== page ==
Hello all you fabulous dames, and welcome to Coffee Shop Conversations!
Under this segment of the blog, I will be conducting interviews with Authors, Book Bloggers and anyone else relevant to the literary world willing to answer my questions. The coffee shop is symbolic in the literary world as being the place where a lot of the magic happens. We write, converse and even (dare I mention it) eat/drink in these crowded, noisy, but strangely cozy, watering-holes. Coffee Shops are great places to just relax, let the hair down and talk about life, love and good books! So without further adieu, let's get to chatting with my special guest:
Author Hope Tarr
Hope Tarr is the award-winning author of thirteen historical and contemporary romance novels including THE TUTOR. You can find her online at www.HopeTarr.com where she has a weekly blog and regular contests as well as on Facebook and Twitter.
(Photo by BizUrban.com)
Hope Tarr on the web: Website | Facebook | Twitter | Blog | Lady Jane's Salon
Hope's Latest Release:
(In Stores Today)
"I wish for you to tutor me in...sex."
"Lady Bea Lindsey is desperate. She's newly engaged to a very nice but dull gentleman and is fully aware that if she wants any joy in her marriage bed, she'll have to call the shots. But first she needs to be taught. And who better to instruct her than irresistibly sexy rogue Ralph Sylvester?
Ralph is surprised by Bea's request, but he can't turn down the woman he's lusted after for the past nine months. He agrees on one condition. For the next seven days and nights, Bea must relinquish total control to him. No pleasure will be off-limits, no act of lovemaking forbidden, no desire too shocking.
It's every man's fantasy... until the student surpasses the teacher..."Source
-Read an excerpt: here
-Read My Review: here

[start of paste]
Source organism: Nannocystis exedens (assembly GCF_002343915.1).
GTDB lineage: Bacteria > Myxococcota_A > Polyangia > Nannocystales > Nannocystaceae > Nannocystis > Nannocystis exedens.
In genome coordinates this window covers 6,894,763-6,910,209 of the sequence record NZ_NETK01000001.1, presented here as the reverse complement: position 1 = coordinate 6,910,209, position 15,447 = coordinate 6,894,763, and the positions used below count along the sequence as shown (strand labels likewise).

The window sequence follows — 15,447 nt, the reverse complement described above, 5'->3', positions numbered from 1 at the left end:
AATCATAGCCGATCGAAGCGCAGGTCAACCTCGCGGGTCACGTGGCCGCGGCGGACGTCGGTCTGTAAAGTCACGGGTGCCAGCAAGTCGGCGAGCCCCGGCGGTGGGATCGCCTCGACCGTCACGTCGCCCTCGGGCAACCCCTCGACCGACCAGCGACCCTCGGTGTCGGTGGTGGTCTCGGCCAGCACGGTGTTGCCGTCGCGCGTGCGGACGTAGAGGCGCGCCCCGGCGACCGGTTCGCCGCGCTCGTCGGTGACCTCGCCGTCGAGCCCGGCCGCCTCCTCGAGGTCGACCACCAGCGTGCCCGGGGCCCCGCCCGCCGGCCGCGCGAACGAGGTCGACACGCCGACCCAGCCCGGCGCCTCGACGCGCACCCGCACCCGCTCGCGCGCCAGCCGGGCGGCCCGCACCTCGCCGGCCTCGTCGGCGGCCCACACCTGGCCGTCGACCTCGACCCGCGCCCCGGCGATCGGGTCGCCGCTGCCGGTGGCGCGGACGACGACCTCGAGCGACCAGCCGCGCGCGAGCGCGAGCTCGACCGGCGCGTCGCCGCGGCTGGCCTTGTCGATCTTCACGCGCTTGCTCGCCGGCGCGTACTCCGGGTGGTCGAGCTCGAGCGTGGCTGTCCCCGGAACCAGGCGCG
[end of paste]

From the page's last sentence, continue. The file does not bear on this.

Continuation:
Get Your Copy Today:
Q&A:RJ:Hey Hope, how are you doing? I am so happy that you could stop by for a little chat. First off, congratulations on your new book, 'The Tutor', set to release July 1st, 2010 (already shipping with some book carriers as we speak). What have the past few months been like; with the pre and post release promotion and the feedback you've received thus far? What have you experienced emotionally as well as professionally with the completion of this new book?
HT:Closure! When I finished my "Men of Roxbury House" Victorian-set trilogy with UNTAMED a few years ago, I regretted not having the chance to deliver a Happily Ever After for my secondary characters in that book: Lady Bea Lindsey and former street rogue, Ralph Sylvester. I thought maybe "someday" I'd do that in a novella or even a short story. The category format of Harlequin's Blaze line proved to be the perfect length and publishing home for accomplishing my objective.RJ:Why don't you tell me and the readers a little bit about your book, 'The Tutor, from the author's point of view? This isn't your first book, how does it differ from your previous novels? What were you trying to accomplish with this book and do you feel like it's 'mission accomplished?